Florida Panthers plan to keep foot on the gas even with opening win in NHL’s Stanley Cup Final

Edmonton Oilers goaltender Stuart Skinner skates back to his position during the second period against the Florida Panthers in Game 1 of the NHL Stanley Cup Final on Saturday in Sunrise, Fla. (AP photo)

FORT LAUDERDALE, Fla. — Up 1-0 in Round 1 against Tampa Bay, the Florida Panthers said they had to get better. Down 1-0 in Round 2 against Boston, they said it again. Up 1-0 in the Eastern Conference Final against the New York Rangers, same thing.

And now, leading the Stanley Cup Final 1-0 over the Edmonton Oilers going into Game 2 tonight, nothing has changed.

There will be no relaxing, the Panthers — 3-0 winners in the Cup opener — insisted on Sunday. No change of approach, no sense of accomplishment, nothing but an effort to be even sharper in Game 2 against an Oilers team that outshot them by a ton in Game 1 and rarely gets shut down offensively in back-to-back games.

“What can you learn from the game is the most important thing,” Panthers coach Paul Maurice said. “Where can you get better? You want to temper all of that when you sit down and watch your video because the other team gets paid, too. That’s some pretty good players over there.”

Those players over there — led by Connor McDavid and Leon Draisaitl — liked much of what they brought in Game 1.

They just couldn’t beat Sergei Bobrovsky, the Florida goalie who is absolutely dialed in right now. He’s got a 1.24 goals-against average and a .953 save percentage in his last four games, plus has yielded two goals or less in 11 of his last 12 contests.

The video confirmed what the Oilers knew: In Game 1, they created great chances.

“There’s no panic in our room right now,” Oilers forward Connor Brown said.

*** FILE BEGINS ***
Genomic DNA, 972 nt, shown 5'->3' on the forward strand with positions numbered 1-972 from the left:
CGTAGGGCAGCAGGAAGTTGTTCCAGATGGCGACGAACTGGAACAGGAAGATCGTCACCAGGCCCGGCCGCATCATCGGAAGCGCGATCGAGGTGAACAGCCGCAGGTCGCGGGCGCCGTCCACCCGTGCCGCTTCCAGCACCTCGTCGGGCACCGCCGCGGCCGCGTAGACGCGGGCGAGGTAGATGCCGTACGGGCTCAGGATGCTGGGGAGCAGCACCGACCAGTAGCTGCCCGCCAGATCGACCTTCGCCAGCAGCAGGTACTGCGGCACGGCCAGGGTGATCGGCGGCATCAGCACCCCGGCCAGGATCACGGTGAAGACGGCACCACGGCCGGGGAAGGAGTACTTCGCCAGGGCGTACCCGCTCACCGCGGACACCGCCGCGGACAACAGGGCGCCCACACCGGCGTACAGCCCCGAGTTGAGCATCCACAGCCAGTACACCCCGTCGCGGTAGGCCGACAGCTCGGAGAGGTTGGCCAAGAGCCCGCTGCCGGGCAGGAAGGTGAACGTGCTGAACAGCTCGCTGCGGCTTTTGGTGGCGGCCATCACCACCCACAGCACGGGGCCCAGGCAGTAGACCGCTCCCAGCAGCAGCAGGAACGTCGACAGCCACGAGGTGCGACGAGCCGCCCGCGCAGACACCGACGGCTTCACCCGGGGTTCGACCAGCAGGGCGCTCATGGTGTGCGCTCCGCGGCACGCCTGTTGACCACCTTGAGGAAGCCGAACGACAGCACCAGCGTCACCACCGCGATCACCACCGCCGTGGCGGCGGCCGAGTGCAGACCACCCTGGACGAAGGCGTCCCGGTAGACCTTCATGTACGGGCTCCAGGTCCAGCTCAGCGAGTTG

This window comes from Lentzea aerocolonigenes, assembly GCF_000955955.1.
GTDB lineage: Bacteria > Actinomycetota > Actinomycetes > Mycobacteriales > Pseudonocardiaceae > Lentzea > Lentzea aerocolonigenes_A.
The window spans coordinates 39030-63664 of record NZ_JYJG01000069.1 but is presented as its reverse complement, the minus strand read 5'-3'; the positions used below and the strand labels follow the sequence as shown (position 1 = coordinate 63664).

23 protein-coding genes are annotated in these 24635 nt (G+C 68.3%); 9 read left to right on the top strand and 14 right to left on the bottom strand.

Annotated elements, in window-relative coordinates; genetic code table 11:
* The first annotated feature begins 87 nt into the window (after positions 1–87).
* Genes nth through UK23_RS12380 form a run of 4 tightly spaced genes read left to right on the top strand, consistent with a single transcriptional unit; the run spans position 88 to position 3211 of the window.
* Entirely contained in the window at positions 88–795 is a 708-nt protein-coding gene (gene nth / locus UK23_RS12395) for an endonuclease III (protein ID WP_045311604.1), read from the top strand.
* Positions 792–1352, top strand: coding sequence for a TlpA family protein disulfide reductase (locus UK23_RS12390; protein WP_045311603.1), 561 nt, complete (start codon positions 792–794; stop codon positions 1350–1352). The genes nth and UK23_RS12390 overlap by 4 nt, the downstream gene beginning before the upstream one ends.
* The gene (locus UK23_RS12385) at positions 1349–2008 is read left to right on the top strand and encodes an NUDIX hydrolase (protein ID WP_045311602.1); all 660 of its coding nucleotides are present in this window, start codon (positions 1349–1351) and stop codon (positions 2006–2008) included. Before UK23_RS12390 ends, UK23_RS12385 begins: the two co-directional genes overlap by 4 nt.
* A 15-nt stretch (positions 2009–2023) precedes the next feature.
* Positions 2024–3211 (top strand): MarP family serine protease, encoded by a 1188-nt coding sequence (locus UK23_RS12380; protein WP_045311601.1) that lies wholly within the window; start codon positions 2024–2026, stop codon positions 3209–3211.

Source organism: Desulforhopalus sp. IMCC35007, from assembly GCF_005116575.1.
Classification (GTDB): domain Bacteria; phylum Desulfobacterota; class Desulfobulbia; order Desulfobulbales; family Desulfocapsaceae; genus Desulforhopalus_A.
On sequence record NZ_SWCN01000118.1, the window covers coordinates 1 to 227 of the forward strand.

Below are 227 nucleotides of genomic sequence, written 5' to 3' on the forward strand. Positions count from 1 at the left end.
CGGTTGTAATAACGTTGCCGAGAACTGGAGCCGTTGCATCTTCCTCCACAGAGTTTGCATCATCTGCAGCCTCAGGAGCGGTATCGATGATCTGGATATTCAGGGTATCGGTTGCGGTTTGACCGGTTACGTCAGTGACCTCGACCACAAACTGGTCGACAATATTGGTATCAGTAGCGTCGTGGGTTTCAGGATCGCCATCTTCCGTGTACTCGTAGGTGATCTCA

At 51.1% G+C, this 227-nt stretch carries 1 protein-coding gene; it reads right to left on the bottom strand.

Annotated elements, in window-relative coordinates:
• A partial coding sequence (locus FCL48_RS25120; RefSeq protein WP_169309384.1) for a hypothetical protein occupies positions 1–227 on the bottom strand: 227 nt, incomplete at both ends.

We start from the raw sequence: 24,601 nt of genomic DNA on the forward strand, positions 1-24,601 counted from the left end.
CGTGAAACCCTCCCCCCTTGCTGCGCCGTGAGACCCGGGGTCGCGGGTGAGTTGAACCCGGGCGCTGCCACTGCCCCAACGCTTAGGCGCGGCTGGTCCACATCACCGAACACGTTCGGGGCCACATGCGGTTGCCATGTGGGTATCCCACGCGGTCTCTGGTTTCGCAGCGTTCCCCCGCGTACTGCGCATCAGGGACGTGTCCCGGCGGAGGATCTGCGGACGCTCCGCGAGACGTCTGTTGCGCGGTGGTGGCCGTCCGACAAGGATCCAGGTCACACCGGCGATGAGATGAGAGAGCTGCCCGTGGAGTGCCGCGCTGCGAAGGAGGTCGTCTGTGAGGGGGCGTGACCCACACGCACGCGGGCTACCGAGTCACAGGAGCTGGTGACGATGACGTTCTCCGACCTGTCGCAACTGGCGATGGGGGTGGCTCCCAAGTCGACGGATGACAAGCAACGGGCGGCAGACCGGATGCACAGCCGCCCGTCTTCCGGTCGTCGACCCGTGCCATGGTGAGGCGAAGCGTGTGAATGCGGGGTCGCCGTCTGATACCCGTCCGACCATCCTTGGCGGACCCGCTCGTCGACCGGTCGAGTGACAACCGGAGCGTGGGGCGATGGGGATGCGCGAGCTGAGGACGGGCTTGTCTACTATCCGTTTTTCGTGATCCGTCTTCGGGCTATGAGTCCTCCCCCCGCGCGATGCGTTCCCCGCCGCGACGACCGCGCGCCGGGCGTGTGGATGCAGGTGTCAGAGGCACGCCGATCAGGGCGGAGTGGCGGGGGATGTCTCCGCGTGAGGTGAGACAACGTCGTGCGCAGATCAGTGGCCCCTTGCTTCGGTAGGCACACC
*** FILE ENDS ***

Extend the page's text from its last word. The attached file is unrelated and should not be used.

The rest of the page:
With good reason, too. It doesn’t take a genius to realize that Edmonton is going to have a certain resolve tonight, not just for losing Game 1 of a Cup final — but after getting shut out as well. The Oilers are 3-0-0 this season in the game immediately following a shutout loss, outscoring teams 19-8 in those games. Add in last year and they’re 5-0-0 after a shutout with a scoring margin of 29-14.

And so far in these playoffs, Edmonton has had a bounceback ability. The Oilers are 5-1 in this postseason after a loss, outscoring teams in those games 26-14.

“I think it’s been a great trait of ours throughout the whole season, our ability to bounce back, even period to period sometimes,” Oilers forward Ryan Nugent-Hopkins said. “Of course, you’re going to go through tough stretches through the season, and it’s how you respond to that. Even through the playoffs, we’ve been able to do that. So, we should take that confidence.”

If all those numbers didn’t seem impressive enough, try this one: The Oilers have managed one goal or less on 13 occasions this season, including Saturday night. In the game following such an outing, the Oilers are averaging 4.9 goals — 6.0 goals in their last eight such games.

In short, some goals are almost certainly coming from the West champs. But while the Panthers would be wise to brace for that, it’s also the Oilers who are saying they expect to see more from their opponent in Game 2 as well.

“That was a game where I don’t think it was their best and they’re just going to be better,” Oilers coach Kris Knoblauch said. “You look at how well they’ve played throughout these playoffs. I feel we’ll see more from them.”

There won’t be a Cup awarded tonight, but everyone knows it’s a huge game and everyone understands the stakes. In the expansion era, 32 of the 35 teams that opened the title series with wins in both Game 1 and Game 2 have gone on to win the trophy.

Florida gets total control with a win. Edmonton gets home-ice advantage with a win. How tonight goes could very easily shape the rest of the season.

“Well, we know we need to get better than what we were yesterday and we need to keep building because Edmonton is an unbelievable team,” Panthers captain Aleksander Barkov said. “They have so much skill in their lineup. It’s going to be tough, for sure.”


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